Ernie Law Zink 3° US History 15 September 2016 DBQ Essay When the delegates met in 1787 they aimed to fix the national government. The previous governmental charter, the Articles of Confederation, failed because it was just too weak and wasn’t getting the job done. Under the Articles of Confederation, there was no court system, no chief executive, and there was no particular way for the central government to force states to pay their taxes. By creating the Constitution, it would build a stronger central government and would be able to hold the nation together.
(Sarah Ann McGill, Alexander Hamilton, Great Neck Publishing) Hamilton urged the federal government to take over state taxes and the debt left by the war. (Flash Focus: Alexander Hamilton, Lakeside Publishing Group, LLC) In 1789, when Washington was inaugurated, Hamilton became the first Secretary of State. Hamilton, although challenged by people like Thomas Jefferson, James Madison, Aaron Burr, and others, managed to balance the economy.
The Marbury v Madison case took place in 1803 when the secretary of state, James Madison, refused to seat four judicial appointees despite them being confirmed by the senate. While the court had already ruled it was wrong to prevent Marbury from taking office, the Judiciary Act of 1789 gave the Supreme Court jurisdiction. The Supreme Court announced for the first time that a court may declare an act of Congress void if it is inconsistent with the Constitution. The Court also stated that Marbury was in the right but more so that the Judiciary Act of 1789 was unconstitutional deemed so because Congress could not give the Supreme Court power to issue an order granting Marbury his commission in the first place. A similar statement came from Chief Justice John Marshall when he stated that Congress could not give the Supreme Court the power to issue an order granting Marbury his commission because Congress had exceeded its authority by extending jurisdiction.
The Articles of Confederation The Articles of Confederation are said to be weak and because of their weakness, it is sometimes assumed that they were also unpopular. Does the weakness of the Articles directly correlate with how popular or unpopular they were in the United States? Created in 1778, the Articles of Confederation became the United States of America’s first constitution after gaining independence from Britain in 1776. The Articles established a national government under the legislation of the Continental Congress, made up of legislatures from each state.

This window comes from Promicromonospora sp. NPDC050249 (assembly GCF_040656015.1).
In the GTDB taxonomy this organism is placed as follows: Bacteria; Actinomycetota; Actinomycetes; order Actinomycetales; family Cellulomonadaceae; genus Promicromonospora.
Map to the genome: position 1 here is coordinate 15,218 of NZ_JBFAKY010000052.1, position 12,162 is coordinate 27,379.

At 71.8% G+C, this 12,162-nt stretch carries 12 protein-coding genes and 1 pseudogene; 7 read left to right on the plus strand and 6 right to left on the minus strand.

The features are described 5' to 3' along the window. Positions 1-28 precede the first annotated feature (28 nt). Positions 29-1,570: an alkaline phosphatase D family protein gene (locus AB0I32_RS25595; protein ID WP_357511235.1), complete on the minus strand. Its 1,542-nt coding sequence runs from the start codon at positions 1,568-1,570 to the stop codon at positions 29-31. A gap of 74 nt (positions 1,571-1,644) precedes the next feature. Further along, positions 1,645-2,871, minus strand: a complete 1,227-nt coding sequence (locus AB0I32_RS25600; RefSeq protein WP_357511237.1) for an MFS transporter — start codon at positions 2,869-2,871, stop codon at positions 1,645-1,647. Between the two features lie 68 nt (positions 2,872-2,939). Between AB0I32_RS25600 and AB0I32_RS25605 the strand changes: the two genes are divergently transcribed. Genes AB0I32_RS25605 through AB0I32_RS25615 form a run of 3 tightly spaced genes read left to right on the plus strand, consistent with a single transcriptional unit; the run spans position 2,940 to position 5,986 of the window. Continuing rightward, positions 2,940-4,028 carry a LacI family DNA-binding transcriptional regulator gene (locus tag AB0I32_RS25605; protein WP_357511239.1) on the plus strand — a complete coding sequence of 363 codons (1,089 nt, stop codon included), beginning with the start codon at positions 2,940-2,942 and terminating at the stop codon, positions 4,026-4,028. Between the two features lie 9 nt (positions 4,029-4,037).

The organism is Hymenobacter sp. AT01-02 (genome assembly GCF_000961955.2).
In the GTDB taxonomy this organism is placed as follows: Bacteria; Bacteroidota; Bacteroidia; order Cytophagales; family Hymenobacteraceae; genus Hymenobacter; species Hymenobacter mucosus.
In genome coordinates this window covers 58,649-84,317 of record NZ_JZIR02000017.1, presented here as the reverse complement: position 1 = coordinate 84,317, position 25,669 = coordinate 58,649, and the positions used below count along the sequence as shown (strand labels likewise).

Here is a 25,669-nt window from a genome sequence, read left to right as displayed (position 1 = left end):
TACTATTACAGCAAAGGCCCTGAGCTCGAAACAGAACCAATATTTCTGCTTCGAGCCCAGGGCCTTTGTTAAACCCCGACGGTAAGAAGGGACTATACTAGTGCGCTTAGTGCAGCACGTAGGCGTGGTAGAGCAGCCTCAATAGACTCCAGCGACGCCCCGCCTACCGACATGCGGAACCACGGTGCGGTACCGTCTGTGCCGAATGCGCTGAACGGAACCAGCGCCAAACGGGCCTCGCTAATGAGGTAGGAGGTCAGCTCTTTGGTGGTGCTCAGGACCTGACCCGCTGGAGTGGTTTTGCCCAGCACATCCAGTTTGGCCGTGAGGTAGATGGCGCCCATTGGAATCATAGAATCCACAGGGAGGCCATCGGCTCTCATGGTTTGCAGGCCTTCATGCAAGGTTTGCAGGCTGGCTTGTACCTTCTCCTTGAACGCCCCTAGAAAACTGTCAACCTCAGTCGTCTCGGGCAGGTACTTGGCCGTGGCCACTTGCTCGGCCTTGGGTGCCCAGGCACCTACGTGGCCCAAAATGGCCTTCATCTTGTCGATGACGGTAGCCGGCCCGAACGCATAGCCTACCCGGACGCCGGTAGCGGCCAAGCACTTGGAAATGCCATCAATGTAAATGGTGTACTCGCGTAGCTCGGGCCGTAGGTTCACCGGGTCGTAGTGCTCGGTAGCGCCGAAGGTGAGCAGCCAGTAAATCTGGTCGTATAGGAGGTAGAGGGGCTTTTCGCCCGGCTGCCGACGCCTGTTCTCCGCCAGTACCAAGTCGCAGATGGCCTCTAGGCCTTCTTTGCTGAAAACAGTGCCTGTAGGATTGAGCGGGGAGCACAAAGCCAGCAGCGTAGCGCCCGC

The Supreme Court has been used for basically the entirety of America’s history. Though many think of recent ones or cases in the past century when thinking about the Supreme Court, the 1800s had many Supreme Court cases that were pivotal to America. Marbury v. Madison was a case in the Supreme Court decided in 1803. When John Adams was in his final days of presidency, he nominated people to serve as justices of peace for D.C., but his secretary did not deliver all of the commissions by the time Thomas Jefferson became president, and William Marbury was one whose commission was not delivered. When Jefferson became president, he ended up disallowing his secretary James Madison from delivering the commissions, but Marbury along with other
The brilliance of the new system was each system checks upon the other system, otherwise known as checks and balances. Jefferson provided a way to prevent the feared tyranny and dictator rule. 5. Provide one example from the Constitution for each of the following principles.
The monarch may be the de facto head of state or a purely ceremonial leader. The constitution allocates the rest of the government 's power to the legislature and judiciary." (T. E. Britannica, Directory (French History))The Constitutional Monarchy lasted from 1789 to 1791 it was a revolutionary assembly formed by the Third Estate also known as the common people. It was formed to deal with some of Frances financial problems but without the king 's permission. They claimed their laws were in the king 's interest.
Lastly the Sedition Act restricted free speech among the people which violated people’s protection granted under the first amendment of the constitution. However during this time the practice of the Judicial Review was still in its early stages and therefore not always effective. These acts were ultimately what helped the democrats defeat the Federalists during the election of 1800. The Sedition Act was allowed to expire in 1800 and the Alien Friends Act in 1801. Thomas Jefferson ended up